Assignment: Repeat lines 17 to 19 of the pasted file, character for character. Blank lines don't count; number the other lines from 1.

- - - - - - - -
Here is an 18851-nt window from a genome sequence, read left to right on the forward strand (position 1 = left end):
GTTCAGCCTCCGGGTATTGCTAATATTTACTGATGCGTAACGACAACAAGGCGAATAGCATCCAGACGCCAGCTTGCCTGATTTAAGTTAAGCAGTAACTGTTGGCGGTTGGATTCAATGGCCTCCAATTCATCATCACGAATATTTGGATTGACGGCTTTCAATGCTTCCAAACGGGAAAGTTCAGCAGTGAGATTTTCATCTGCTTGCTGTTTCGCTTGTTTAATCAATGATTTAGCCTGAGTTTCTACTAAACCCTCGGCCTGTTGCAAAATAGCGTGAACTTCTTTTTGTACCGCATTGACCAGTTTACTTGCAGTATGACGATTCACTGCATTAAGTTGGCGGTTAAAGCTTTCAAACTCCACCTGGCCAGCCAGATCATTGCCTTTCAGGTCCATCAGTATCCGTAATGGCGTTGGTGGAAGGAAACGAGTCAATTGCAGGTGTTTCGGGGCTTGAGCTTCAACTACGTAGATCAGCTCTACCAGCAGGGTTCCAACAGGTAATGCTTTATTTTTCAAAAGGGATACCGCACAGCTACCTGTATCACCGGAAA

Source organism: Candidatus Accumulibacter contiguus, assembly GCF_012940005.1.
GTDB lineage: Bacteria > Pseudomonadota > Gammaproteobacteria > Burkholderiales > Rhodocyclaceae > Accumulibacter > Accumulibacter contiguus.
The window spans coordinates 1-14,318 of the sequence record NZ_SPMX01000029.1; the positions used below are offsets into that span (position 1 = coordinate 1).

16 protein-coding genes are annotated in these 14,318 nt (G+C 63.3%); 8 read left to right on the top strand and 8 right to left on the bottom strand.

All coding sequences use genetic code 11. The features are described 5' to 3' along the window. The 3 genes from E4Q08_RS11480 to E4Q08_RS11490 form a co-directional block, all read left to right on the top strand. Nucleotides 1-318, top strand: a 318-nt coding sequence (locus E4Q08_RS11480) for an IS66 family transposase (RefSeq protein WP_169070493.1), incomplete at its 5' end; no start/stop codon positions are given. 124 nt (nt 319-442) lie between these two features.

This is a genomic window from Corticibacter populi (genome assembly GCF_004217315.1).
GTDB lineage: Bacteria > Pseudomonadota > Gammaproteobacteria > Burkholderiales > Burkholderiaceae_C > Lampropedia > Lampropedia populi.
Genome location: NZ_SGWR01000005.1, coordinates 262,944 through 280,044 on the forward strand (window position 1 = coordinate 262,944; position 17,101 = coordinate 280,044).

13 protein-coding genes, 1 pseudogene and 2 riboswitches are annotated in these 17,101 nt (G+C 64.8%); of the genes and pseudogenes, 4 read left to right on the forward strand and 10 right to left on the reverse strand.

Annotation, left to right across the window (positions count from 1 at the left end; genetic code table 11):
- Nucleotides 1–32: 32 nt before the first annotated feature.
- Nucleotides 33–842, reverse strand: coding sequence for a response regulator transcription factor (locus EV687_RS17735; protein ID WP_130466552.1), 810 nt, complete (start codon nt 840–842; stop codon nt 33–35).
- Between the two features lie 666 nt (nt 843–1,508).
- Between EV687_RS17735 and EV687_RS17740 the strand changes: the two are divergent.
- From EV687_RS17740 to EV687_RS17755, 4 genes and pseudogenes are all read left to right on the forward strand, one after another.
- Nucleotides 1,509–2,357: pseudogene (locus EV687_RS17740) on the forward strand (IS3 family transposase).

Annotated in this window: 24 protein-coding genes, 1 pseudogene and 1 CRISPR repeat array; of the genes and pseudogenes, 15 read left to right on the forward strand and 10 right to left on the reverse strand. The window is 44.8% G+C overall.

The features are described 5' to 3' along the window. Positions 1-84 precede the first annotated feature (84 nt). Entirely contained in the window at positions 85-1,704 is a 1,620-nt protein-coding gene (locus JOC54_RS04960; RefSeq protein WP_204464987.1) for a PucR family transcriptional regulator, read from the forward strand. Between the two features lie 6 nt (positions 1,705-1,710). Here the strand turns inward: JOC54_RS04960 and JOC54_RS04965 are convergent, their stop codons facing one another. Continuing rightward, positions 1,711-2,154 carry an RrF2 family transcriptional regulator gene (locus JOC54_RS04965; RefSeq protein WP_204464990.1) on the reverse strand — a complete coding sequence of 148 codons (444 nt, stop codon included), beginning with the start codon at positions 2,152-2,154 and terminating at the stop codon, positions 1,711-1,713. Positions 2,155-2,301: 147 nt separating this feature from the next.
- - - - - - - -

- From EV687_RS17740 to EV687_RS17755, 4 genes and pseudogenes are all read left to right on the forward strand, one after another.
- Nucleotides 1,509–2,357: pseudogene (locus EV687_RS17740) on the forward strand (IS3 family transposase).

Annotated in this window: 24 protein-coding genes, 1 pseudogene and 1 CRISPR repeat array; of the genes and pseudogenes, 15 read left to right on the forward strand and 10 right to left on the reverse strand. The window is 44.8% G+C overall.